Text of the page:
Bring a grill, of course, if you plan to cook, “but there’s no rule that you can’t buy a bag of sandwiches,” Lamm said.

Pack sodas, beer and wine, but remember the glass issue. Glor noted that more and more craft beers are coming in cans. mixed drinks can be a hit, but they’re more expensive and time-consuming to make, though you can mix a batch at home and take it in a plastic container.

“And it always seems you can’t have too much bottled water and ice,” Lamm added. Just take home what you don’t use.

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The Big Time

You can have a great time even if you keep your tailgate party simple and cheap, but Glor and Lamm urge you to make it into something more.

“If you want to call it tailgating and feel like you’re tailgating, there is a basic necessity of making it an event,” Glor said.

Though bringing sandwiches and chips is easy, they suggested adding a little flair to the day. “The vast majority of tailgaters prepare food in the parking lot,” Lamm said, usually on grills. He noted that with grill accessories such as griddles, some people fix more than one meal, starting the day with bacon and eggs before switching to traditional grill food closer to kickoff.

Glor advised making the party special, as you would a home party, by featuring “at least one thing that kind of wows people.” He always sets up a bar instead of just grabbing drinks from a cooler, and his specialty is his handmade margaritas.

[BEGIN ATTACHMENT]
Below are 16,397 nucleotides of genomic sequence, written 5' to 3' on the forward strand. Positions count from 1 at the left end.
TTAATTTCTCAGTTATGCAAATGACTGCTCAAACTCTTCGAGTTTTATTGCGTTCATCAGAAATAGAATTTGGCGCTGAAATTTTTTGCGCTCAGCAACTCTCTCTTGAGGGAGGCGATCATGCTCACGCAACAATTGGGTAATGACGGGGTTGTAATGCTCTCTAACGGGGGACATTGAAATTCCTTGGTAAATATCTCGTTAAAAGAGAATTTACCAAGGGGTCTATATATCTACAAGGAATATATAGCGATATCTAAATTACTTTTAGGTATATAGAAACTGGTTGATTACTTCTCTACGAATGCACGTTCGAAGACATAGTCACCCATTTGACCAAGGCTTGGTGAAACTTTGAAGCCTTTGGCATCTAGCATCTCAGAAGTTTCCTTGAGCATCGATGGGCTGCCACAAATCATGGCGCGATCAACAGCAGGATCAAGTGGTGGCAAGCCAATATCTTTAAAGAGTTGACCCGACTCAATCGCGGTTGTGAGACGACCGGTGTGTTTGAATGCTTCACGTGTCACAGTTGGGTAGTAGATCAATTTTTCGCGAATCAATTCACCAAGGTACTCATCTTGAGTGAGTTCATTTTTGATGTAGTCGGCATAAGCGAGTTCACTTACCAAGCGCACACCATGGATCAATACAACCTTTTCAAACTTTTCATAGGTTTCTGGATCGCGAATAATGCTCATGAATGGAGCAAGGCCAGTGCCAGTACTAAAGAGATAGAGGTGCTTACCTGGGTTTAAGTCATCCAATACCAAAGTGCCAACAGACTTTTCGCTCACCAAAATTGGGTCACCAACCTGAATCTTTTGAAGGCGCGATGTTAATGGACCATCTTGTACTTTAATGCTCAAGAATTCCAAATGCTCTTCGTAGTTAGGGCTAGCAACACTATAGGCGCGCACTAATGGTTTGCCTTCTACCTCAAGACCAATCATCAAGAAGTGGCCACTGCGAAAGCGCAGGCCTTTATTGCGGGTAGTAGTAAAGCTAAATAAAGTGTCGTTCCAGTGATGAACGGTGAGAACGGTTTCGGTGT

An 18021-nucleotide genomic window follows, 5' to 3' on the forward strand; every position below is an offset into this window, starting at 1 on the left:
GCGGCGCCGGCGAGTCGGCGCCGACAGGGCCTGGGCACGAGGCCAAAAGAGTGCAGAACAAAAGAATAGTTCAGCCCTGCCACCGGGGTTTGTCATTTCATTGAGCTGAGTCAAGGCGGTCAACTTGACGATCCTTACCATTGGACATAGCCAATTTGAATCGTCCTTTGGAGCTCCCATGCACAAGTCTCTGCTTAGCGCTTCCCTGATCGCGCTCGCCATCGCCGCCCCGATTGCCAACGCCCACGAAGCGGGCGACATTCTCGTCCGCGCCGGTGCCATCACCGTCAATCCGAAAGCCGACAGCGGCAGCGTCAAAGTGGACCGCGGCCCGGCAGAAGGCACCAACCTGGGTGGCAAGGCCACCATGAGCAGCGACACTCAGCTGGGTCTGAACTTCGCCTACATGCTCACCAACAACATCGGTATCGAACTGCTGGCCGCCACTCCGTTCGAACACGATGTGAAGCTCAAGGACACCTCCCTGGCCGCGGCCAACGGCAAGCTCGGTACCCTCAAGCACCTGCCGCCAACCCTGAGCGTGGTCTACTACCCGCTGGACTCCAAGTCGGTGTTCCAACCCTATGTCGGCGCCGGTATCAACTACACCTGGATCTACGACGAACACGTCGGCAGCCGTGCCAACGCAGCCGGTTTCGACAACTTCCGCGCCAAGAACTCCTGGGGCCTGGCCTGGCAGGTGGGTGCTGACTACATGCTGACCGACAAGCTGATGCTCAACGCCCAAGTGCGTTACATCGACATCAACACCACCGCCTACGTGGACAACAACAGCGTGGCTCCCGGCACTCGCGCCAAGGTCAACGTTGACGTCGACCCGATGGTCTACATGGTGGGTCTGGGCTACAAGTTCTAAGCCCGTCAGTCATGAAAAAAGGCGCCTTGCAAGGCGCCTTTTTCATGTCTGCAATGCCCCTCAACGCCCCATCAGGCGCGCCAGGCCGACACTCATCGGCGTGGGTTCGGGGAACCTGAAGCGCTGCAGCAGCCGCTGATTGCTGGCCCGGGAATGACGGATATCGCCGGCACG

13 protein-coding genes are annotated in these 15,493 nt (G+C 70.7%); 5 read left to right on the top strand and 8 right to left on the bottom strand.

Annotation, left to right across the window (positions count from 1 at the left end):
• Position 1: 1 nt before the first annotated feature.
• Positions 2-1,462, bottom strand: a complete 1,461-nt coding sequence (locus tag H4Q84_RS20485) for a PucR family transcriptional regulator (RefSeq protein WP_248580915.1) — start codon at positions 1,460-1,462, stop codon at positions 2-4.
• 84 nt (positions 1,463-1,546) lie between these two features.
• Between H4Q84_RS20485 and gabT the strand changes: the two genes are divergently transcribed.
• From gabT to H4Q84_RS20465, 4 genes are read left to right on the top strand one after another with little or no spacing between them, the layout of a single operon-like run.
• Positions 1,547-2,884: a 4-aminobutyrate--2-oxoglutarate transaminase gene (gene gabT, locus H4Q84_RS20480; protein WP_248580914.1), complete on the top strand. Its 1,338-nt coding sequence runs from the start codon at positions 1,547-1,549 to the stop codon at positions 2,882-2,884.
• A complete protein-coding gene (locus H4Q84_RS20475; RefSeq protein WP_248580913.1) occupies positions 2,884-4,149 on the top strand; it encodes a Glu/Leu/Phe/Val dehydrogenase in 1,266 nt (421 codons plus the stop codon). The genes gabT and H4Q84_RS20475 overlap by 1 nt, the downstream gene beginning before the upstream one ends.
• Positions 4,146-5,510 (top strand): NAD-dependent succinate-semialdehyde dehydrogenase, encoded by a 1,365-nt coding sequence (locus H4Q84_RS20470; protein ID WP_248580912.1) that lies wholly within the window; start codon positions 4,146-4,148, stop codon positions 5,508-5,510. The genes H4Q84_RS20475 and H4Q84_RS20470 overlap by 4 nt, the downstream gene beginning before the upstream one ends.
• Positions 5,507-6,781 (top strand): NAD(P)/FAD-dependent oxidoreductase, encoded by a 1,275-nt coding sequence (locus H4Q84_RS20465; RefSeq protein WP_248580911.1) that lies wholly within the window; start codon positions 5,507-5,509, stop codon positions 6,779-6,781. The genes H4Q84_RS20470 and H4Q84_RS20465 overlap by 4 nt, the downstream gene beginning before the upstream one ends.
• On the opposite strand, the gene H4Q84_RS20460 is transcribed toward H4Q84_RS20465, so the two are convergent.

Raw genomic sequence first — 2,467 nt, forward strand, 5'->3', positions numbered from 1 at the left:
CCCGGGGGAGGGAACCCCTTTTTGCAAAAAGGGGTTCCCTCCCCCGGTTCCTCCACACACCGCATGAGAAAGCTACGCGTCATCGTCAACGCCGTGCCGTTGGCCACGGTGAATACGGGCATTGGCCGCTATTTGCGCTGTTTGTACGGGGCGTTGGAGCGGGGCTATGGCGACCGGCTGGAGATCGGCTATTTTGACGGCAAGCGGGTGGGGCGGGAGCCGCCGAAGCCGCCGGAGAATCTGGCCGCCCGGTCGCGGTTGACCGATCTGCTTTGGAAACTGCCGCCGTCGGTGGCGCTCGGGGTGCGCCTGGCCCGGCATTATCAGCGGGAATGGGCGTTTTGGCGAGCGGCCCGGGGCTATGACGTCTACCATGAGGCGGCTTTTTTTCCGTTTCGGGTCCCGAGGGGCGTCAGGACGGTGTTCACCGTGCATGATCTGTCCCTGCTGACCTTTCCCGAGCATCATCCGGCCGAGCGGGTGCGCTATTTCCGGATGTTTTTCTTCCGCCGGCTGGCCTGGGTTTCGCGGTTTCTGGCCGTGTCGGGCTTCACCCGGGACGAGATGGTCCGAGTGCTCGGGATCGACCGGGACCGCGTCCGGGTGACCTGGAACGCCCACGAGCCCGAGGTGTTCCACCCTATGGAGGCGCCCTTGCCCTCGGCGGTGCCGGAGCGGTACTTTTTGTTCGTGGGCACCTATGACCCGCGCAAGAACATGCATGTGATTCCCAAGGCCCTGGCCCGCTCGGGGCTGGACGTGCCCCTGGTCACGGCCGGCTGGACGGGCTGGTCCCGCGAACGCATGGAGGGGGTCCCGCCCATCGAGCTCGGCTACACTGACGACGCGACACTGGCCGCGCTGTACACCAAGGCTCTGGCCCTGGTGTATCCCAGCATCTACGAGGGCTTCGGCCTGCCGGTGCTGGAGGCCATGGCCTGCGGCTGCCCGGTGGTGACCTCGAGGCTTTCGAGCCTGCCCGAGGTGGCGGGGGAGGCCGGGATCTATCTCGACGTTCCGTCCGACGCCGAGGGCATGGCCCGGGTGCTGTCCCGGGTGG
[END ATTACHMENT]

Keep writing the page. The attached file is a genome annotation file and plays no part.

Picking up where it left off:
The idea, after all, is to have fun. “You can have a great time if it’s just two or three or four people hanging out in back of a car,” said Lamm. “As long as the basics are there, it’s fantastic.”

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Tips from “The Commish”

Joe Cahn, the self-styled “Commissioner of Tailgating,” sold his New Orleans cooking school in 1996 to pursue tailgating as a business. He offers these tips on his website, tailgating.com:

• Use the tougher, freezer versions of zipper-seal plastic bags for the frozen foods you bring. Cahn freezes marinated steaks in bags and takes them out the night before the game. By the time he’s ready to cook them they’re thawed but still very cold – and safe.

• If you don’t already do this at home, line your charcoal grill with heavy-duty foil for easy cleanup.

• Pack frozen bottled water in the cooler. It will help keep things cold before you drink it.

• Make burgers in advance, no more than ¾ inches thick, so they don’t take too long to cook. Freeze them between sheets of wax paper and put them on the grill still frozen for three to four minutes on each side.

• Laminate your checklist and check off items as you pack with a dry erase marker. Wipe it off, and it’s ready for the next game.

• Pack things in large plastic storage bins.

• Serve food at least 90 minutes before the game starts.